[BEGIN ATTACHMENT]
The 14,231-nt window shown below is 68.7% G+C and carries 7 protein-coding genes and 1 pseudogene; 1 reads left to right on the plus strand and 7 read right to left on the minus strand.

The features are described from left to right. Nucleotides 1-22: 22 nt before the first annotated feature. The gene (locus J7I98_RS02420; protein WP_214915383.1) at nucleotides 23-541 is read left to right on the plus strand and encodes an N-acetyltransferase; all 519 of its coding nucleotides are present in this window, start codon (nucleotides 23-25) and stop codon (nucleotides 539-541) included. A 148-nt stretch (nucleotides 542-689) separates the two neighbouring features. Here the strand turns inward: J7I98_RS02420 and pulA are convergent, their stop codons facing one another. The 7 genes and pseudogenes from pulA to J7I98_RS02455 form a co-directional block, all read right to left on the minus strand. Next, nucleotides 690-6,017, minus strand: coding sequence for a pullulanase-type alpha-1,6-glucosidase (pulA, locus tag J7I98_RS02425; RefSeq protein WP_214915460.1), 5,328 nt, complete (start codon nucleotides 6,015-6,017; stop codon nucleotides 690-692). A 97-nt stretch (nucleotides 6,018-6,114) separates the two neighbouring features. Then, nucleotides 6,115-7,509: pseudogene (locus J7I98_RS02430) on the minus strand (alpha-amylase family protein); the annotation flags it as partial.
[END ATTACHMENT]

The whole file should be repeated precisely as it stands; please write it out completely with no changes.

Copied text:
The 14,231-nt window shown below is 68.7% G+C and carries 7 protein-coding genes and 1 pseudogene; 1 reads left to right on the plus strand and 7 read right to left on the minus strand.

The features are described from left to right. Nucleotides 1-22: 22 nt before the first annotated feature. The gene (locus J7I98_RS02420; protein WP_214915383.1) at nucleotides 23-541 is read left to right on the plus strand and encodes an N-acetyltransferase; all 519 of its coding nucleotides are present in this window, start codon (nucleotides 23-25) and stop codon (nucleotides 539-541) included. A 148-nt stretch (nucleotides 542-689) separates the two neighbouring features. Here the strand turns inward: J7I98_RS02420 and pulA are convergent, their stop codons facing one another. The 7 genes and pseudogenes from pulA to J7I98_RS02455 form a co-directional block, all read right to left on the minus strand. Next, nucleotides 690-6,017, minus strand: coding sequence for a pullulanase-type alpha-1,6-glucosidase (pulA, locus tag J7I98_RS02425; RefSeq protein WP_214915460.1), 5,328 nt, complete (start codon nucleotides 6,015-6,017; stop codon nucleotides 690-692). A 97-nt stretch (nucleotides 6,018-6,114) separates the two neighbouring features. Then, nucleotides 6,115-7,509: pseudogene (locus J7I98_RS02430) on the minus strand (alpha-amylase family protein); the annotation flags it as partial.